Texas approves test swap for high school students

Students will take new STAAR test instead of TAKS

By Sobia Siddiqui

Since 2003, all Texas high school juniors have anxiously prepared for the TAKS test, hoping to pass it and graduate with the rest of their classmates come senior year.

But the test requirement will change in the 2011-2012 school year when students will be expected to take the State of Texas Assessments and Academic Readiness (STAAR) test every year instead of the Texas Assessment of Knowledge and Skills. This is different from previous years where juniors took the TAKS test to graduate but were allowed their senior year to make up any portion of the test they may have failed.

The TAKS test was given to students in third, fifth and eighth grades to determine their qualification to reach the next grade level. It has also been issued to 11th graders to decide whether they have the minimal skills necessary in the four core subjects of English, mathematics, science and social studies in order to graduate.

The Texas Legislature passed a bill in 2009 requiring the Texas Education Agency to develop a new test that would raise the standard for Texas students, said Debbie Ratcliffe, director of the communication division for the Texas Education Agency.

“It’s a harder test,” Ratcliffe said. “Students will be tested at a greater depth and complexity than they were with TAKS and any of the previous tests.”

With the TAKS test, students were required to pass four subject exams at the end of their junior year to meet the graduation requirement.

Under the STAAR test, however, students will be expected to pass 12 different tests over the course of their four years in high school to meet all their graduation requirements, Ratcliffe said.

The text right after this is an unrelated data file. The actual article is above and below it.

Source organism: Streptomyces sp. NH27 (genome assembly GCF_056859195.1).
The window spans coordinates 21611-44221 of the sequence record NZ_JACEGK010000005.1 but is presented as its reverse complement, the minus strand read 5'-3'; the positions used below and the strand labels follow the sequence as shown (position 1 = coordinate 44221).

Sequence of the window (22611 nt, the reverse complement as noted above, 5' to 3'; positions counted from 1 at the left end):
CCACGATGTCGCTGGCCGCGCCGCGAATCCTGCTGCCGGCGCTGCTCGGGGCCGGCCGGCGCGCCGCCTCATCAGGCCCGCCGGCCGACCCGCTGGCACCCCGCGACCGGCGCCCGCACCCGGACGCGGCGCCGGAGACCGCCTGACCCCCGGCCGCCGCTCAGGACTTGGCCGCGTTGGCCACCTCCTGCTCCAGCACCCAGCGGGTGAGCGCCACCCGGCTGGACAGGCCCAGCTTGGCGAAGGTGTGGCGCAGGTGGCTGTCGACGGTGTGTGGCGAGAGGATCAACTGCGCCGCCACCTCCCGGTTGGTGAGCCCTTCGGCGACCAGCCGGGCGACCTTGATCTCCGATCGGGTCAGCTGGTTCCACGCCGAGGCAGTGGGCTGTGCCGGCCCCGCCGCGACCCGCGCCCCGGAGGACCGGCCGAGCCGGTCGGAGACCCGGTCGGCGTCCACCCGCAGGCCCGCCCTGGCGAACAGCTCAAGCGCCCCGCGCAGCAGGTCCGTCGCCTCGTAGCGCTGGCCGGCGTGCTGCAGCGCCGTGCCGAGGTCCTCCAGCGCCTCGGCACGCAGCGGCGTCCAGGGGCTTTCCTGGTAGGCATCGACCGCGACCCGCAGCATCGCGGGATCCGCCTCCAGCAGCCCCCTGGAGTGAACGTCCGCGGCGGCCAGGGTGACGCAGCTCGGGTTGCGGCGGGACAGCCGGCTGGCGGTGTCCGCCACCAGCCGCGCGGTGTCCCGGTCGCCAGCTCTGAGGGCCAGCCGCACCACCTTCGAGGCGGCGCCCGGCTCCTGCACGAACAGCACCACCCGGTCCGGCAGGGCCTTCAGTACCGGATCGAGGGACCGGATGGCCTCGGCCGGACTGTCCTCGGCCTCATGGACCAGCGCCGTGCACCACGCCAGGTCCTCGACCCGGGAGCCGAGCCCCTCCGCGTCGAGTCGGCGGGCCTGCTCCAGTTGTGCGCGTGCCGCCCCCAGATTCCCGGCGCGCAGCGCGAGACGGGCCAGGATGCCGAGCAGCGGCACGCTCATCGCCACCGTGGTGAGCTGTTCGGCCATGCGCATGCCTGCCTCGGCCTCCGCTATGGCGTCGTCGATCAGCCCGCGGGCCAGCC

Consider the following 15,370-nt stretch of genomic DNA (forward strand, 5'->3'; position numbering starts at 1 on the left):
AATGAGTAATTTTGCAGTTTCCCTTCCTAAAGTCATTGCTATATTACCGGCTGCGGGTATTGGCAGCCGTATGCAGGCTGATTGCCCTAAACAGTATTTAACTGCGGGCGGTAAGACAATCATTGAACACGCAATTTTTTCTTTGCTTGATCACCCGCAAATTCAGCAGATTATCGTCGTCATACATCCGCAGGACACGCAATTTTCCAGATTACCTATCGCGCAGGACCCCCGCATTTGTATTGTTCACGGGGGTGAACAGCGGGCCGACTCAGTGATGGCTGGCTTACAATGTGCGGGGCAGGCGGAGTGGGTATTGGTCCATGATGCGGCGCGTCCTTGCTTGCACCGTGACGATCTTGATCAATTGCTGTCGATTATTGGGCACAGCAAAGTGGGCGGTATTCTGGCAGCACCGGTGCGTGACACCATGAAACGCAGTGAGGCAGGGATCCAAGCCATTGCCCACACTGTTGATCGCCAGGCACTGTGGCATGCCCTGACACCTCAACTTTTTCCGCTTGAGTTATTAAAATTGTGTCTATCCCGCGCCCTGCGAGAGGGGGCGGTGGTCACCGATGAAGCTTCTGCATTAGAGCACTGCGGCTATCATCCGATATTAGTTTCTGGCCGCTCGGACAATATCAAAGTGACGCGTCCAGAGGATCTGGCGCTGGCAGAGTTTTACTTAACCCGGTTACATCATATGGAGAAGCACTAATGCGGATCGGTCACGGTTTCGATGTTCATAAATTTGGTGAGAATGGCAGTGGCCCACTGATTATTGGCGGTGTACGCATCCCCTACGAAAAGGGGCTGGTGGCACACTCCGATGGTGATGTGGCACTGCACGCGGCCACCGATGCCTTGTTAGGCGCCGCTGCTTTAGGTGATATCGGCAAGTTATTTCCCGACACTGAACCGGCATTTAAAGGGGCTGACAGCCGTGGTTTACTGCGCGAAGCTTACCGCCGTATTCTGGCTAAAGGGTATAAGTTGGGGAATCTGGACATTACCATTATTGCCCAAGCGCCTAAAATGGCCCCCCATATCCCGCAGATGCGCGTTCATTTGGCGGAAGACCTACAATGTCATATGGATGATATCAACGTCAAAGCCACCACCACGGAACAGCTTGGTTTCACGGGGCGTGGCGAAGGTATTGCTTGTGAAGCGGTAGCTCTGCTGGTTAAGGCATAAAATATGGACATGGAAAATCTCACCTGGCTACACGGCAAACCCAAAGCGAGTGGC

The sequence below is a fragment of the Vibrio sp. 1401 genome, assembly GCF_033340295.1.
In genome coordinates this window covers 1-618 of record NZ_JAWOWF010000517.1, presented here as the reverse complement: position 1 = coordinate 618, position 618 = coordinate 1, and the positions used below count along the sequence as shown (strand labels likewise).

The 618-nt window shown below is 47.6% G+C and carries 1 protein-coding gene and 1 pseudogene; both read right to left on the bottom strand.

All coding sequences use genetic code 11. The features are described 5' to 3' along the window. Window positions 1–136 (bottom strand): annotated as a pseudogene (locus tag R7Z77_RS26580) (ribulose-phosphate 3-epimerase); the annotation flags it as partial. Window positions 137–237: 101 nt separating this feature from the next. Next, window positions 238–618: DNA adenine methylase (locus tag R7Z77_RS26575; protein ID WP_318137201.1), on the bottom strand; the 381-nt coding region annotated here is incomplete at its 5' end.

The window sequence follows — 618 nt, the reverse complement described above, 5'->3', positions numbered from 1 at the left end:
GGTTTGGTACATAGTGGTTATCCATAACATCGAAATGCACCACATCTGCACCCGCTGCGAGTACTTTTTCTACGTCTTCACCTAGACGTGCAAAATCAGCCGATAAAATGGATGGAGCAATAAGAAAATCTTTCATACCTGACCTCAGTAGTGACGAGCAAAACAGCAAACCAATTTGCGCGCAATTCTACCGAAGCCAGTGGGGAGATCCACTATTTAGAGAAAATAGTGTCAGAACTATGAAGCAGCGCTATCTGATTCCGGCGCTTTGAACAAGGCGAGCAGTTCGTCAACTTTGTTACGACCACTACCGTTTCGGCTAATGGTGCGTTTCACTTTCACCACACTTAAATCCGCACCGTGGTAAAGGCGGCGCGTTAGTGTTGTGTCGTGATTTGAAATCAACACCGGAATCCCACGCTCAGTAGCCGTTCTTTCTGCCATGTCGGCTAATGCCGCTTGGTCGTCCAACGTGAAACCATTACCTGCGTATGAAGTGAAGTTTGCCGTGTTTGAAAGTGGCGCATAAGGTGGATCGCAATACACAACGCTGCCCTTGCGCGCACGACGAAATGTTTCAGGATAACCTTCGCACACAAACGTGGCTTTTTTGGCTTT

The STAAR test will also focus on college and career readiness for older students.

“For the TAKS test, I feel like a lot of the parents and the general public felt like teachers were teaching the TAKS test instead of teaching the curriculum,” said Crystal Anthony, a member of the West Independent School District board of trustees as well as professor for the Multiculturalism College Experience class offered at Baylor.

“The STAAR [tests] are more like exit-level exams, so whatever you learned for that year, you’re tested over that. I feel like that’s better.”

Jay Davis, district testing coordinator of Waco ISD, also believes the STAAR exams will test students in a better way.

“It’s more of a grade-level test instead of a cumulative test,” Davis said. “It’ll be a lot more pertinent than the TAKS test.”

Ratcliffe said there will be more essay and short-answer questions under the reading and writing sections of the STAAR test, as well as more questions requiring calculations and explanations under the math and science sections of the test.

“You can’t use process of elimination to guess and answer,” Ratcliffe said.

Originally like the TAKS test, the STAAR test was not expected to have a time limit while it was being developed in December 2010.

Ratcliffe said a time limit is currently being considered.

Developers and coordinators are considering timing each subject test within a regular school day, with the exception of the English subject exam, so there will be no students and faculty remaining until 6 p.m. to finish the examination.

“Because we’re requiring more writing on the high school English exam, we’re recommending those be given over a two-day period,” Ratcliffe said. “There are more short answer and essay questions involved, so that’s why we think the kids will need more time.”

Unlike the TAKS test, students who fail a section of the STAAR test will not be required to take a separate preparation class.

“If they got a passing grade in the course, they wouldn’t have to retake the course. They would just retake the test,” Ratcliffe said.

According to the Texas Education Agency, the new state accountability rating system will debut in 2013.

“Normally what we see happen when we introduce a new test is that the passing rate dips for a couple of years,” Ratcliffe said. “Then people become more comfortable with the exam and have a little better sense of what to expect on it, and then the scores start to go back up.”